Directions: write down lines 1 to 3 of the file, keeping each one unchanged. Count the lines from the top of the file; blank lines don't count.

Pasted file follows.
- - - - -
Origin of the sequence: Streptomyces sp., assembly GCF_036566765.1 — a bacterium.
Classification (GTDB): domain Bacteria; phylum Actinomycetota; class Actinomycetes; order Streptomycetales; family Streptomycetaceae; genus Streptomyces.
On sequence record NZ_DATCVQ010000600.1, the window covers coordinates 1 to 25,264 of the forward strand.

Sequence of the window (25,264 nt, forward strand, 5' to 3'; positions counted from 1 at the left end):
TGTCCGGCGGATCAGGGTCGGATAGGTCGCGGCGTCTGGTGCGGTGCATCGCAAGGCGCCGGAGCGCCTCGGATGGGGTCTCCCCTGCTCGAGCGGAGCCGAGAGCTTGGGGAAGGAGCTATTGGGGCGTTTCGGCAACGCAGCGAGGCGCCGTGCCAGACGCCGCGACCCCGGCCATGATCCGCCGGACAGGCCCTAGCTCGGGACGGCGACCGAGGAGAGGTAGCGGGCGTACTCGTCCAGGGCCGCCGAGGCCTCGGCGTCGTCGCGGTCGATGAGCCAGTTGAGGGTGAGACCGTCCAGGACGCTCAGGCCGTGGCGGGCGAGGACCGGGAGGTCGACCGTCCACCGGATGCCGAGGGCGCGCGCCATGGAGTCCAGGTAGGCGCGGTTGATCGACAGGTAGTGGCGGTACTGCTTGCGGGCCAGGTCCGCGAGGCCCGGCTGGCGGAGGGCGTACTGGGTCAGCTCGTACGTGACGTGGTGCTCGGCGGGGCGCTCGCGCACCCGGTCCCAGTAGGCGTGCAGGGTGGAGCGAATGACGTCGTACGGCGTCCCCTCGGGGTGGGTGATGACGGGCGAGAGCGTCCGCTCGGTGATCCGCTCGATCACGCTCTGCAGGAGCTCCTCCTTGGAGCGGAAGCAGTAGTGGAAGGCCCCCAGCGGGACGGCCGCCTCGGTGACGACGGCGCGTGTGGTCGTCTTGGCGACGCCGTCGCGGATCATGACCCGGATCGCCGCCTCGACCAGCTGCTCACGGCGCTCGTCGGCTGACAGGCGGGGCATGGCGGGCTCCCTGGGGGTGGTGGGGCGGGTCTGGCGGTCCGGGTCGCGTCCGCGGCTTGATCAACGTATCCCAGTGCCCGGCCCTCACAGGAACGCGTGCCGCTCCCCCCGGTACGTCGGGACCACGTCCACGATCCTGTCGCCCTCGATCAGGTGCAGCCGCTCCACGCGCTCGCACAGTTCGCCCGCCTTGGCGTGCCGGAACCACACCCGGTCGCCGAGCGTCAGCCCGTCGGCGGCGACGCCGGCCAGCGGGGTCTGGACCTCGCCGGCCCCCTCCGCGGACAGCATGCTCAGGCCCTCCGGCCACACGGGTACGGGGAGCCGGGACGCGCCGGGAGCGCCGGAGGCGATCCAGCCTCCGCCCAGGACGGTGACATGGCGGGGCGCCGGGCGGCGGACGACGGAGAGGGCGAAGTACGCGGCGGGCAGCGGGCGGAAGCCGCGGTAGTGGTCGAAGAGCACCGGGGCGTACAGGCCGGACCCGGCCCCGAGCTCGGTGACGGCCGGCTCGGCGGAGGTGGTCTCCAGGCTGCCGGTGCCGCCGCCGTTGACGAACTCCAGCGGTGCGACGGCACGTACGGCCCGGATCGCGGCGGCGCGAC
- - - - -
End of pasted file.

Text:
Origin of the sequence: Streptomyces sp., assembly GCF_036566765.1 — a bacterium.
Classification (GTDB): domain Bacteria; phylum Actinomycetota; class Actinomycetes; order Streptomycetales; family Streptomycetaceae; genus Streptomyces.
On sequence record NZ_DATCVQ010000600.1, the window covers coordinates 1 to 25,264 of the forward strand.